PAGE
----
Have you ever noticed how bad India is at improvisation? Classic movies like ‘The Prestige’ was disfigured into ‘Dhoom 3’ and ‘The Godfather’ was massacred to create ‘Sarkar’. From these examples, it is safe to say that things can take an awry turn when India approaches to improvise. However, the glass does seem to be half full from the proposition of the Goods and Services Tax structure. The Lok Sabha passed the GST Bill on 29th March 2017. It is being hailed as the game changer for India’s economy and is being labeled as the biggest change in the Constitution since India’s independence. It would bring the country under single tax net for the first time. India is notorious for its complex tax systems. For new business and start-ups, it becomes impossible to navigate through various direct and indirect taxes. Constant change to taxes like Service Tax is making things even worse. The GST will replace indirect taxes levied by the Central and State governments and provide for a single, streamlined process. It presents India as a unified market to business owners and also aims at bringing a lot of black money into the mainstream economy. The tax will be implemented at every step of value creation. It is the 122nd Amendment of the Constitution and Mr. Arun Jaitley, the Finance Minister of India, captioned that the proposed date of implementation of the consolidated tax regime would be 1st July 2017. GST is a Constitutional Amendment Bill which implies a direct change in the Constitution i.e. fundamental fabric of the country and thus requires 2/3rd votes in both Lok Sabha and Rajya Sabha. After 7 nerve wracking hours of debate, the 7 implications and distinctions of the four supplementary Bills from the present tax structure are:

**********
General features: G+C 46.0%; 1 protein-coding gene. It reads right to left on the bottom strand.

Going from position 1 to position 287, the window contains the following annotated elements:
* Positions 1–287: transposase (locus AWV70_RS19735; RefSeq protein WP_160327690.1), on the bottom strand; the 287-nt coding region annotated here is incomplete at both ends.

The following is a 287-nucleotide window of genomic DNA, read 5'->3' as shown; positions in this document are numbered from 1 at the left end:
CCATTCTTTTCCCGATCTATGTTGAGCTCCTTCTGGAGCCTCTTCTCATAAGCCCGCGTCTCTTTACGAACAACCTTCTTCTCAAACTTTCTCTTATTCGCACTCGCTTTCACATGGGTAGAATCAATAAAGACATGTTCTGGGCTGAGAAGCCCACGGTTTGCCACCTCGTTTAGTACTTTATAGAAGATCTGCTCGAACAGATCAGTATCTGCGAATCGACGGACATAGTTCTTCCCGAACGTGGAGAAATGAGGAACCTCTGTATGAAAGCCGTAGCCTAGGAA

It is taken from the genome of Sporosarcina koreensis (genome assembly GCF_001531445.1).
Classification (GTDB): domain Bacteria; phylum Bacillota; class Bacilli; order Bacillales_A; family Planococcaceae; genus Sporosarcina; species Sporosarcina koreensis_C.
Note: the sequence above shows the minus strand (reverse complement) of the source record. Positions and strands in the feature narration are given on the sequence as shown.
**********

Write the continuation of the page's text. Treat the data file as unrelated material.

1. Broad Scheme:
Lawrence J. Peter has rightly said,”Democracy is a process by which the people are free to choose the man who will get the blame.” We dare to point a finger at the Government when actually it should be done in front of a mirror. We aren’t hesitant to blame them of ripping us off in the name of taxation whereas the truth is the polar antagonistic. It is the rich business you boast about and take pride in knowing, it’s your filthy rich neighbor whose car you envy, it’s every single one of us who evades taxes to make the rich richer and the poor poorer. The dark irony highlighted here is that we praise those who cheat us. The GST system not only untangles the dark web of multiple taxes but also makes the tax structure fair. There are separate laws for a separate levy. For eg- VAT derived from Entry 54 of the State List for which states are sovereign in taking decisions, Customs Act, 1962 and the Central Excise Act, 1944. Under the GST system, there will be only one such law because GST shall subsume various taxes.
- Tax Rates:
It is a four tier GST structure comprising of 0% in case of essential items including food 5% in case of common use items, 12-18% being the standard tax rates and 28% in case of items which are currently taxable with 30-31%. In addition to this, a tax of 28% (with cess) is levied on luxury and de-merits goods. In contrast to the existence of separate rates like Excise of 12.36% and Service tax of 14%, there will now be one Central Good and Service Tax and a uniform State Good and Service Tax across all states. The CGST, IGST, and SGST provide for a maximum rate of 20% each.
- Cascading Effect:
There are some unsaid things that you just don’t do. Like, you don’t give a beggar Rs 5 and ask for it back later with interest as a return on investment. You just don’t. ‘Cascading Effect’ means the levy of additional taxes on the already taxed amount of money. It can be summed up in the paradoxical phrase ‘taxation over taxes’. This is one of those instances that should not happen but you know what they say,”Anything can happen in India”. This problem arises because of lack of credit of Central Service Tax (CST) and the incident of double taxation. With the implementation of GST, there will be ‘no tax on tax’. There will be seamless credit across the journey on the transactions.